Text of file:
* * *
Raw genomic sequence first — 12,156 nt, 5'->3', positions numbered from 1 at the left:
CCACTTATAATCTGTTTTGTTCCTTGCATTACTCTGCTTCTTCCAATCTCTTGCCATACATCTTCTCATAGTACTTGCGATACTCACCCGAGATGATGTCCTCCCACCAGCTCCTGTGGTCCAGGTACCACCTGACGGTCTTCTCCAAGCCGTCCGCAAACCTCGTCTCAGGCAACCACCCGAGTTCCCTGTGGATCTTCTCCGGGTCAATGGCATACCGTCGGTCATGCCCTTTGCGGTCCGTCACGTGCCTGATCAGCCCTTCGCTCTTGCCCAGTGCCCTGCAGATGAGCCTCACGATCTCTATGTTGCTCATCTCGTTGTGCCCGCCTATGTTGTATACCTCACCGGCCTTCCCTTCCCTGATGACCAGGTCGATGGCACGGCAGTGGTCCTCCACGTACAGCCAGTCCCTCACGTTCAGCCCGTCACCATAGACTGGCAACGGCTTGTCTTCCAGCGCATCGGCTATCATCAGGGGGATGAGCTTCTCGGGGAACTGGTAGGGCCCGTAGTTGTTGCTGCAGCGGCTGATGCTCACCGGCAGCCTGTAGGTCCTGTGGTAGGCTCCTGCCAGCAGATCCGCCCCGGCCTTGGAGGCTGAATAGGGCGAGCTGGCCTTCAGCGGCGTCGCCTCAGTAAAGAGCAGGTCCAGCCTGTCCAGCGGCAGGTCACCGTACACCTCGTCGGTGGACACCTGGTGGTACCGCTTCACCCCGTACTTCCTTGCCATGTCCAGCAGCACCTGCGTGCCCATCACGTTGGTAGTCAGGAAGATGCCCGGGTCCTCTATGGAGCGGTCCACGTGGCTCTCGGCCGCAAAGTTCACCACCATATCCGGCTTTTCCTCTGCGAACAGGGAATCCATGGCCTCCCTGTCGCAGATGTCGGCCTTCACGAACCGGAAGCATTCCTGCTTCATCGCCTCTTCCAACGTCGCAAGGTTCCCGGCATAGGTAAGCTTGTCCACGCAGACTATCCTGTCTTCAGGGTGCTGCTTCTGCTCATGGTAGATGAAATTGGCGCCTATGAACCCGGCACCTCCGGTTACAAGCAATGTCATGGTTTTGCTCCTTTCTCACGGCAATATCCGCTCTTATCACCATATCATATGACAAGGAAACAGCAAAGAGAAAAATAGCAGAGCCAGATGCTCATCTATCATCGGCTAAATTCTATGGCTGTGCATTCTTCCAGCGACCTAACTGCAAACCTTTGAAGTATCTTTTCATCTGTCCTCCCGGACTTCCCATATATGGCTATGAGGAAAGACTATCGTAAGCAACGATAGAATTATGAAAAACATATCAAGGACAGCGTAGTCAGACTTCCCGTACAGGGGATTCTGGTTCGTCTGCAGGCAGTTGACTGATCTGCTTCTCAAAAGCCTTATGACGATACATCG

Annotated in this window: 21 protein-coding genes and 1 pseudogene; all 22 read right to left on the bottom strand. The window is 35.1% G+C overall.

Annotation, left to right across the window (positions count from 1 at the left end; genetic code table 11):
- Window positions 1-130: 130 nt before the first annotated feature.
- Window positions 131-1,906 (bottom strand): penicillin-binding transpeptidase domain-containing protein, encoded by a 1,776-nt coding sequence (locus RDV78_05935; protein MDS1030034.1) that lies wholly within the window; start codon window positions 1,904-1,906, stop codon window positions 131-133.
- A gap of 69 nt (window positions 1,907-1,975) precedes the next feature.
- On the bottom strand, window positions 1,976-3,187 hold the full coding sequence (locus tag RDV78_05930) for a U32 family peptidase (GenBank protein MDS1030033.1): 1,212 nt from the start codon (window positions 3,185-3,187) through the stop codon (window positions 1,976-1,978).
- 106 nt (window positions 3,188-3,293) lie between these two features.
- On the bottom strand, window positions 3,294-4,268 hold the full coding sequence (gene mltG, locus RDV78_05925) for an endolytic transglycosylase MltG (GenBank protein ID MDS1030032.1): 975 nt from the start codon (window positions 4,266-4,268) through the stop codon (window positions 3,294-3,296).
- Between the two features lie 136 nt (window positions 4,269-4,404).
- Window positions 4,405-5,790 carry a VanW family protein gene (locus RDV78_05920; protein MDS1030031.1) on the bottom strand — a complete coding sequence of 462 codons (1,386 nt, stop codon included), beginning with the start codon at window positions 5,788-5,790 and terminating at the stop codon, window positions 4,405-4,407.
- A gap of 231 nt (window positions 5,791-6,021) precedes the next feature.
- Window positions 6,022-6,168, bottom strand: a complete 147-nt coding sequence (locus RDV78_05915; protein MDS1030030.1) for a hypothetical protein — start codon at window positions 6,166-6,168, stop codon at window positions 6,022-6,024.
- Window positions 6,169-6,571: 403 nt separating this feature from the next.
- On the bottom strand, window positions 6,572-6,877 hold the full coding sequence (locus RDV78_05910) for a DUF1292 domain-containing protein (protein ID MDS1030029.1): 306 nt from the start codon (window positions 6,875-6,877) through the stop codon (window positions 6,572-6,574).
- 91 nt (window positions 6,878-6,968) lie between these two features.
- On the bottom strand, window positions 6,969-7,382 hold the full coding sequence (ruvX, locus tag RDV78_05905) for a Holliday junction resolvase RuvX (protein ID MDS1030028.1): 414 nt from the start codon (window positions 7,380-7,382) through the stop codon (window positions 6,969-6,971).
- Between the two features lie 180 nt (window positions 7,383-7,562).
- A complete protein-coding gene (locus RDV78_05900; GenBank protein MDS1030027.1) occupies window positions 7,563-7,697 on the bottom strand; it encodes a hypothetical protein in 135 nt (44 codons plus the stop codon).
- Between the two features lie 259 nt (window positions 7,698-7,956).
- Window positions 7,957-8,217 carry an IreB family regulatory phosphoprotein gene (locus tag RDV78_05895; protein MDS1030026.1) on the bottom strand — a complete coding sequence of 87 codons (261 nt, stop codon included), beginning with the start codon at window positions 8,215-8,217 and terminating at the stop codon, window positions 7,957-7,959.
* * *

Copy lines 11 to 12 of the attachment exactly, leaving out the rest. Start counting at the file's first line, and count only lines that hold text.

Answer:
- Between the two features lie 136 nt (window positions 4,269-4,404).
- Window positions 4,405-5,790 carry a VanW family protein gene (locus RDV78_05920; protein MDS1030031.1) on the bottom strand — a complete coding sequence of 462 codons (1,386 nt, stop codon included), beginning with the start codon at window positions 5,788-5,790 and terminating at the stop codon, window positions 4,405-4,407.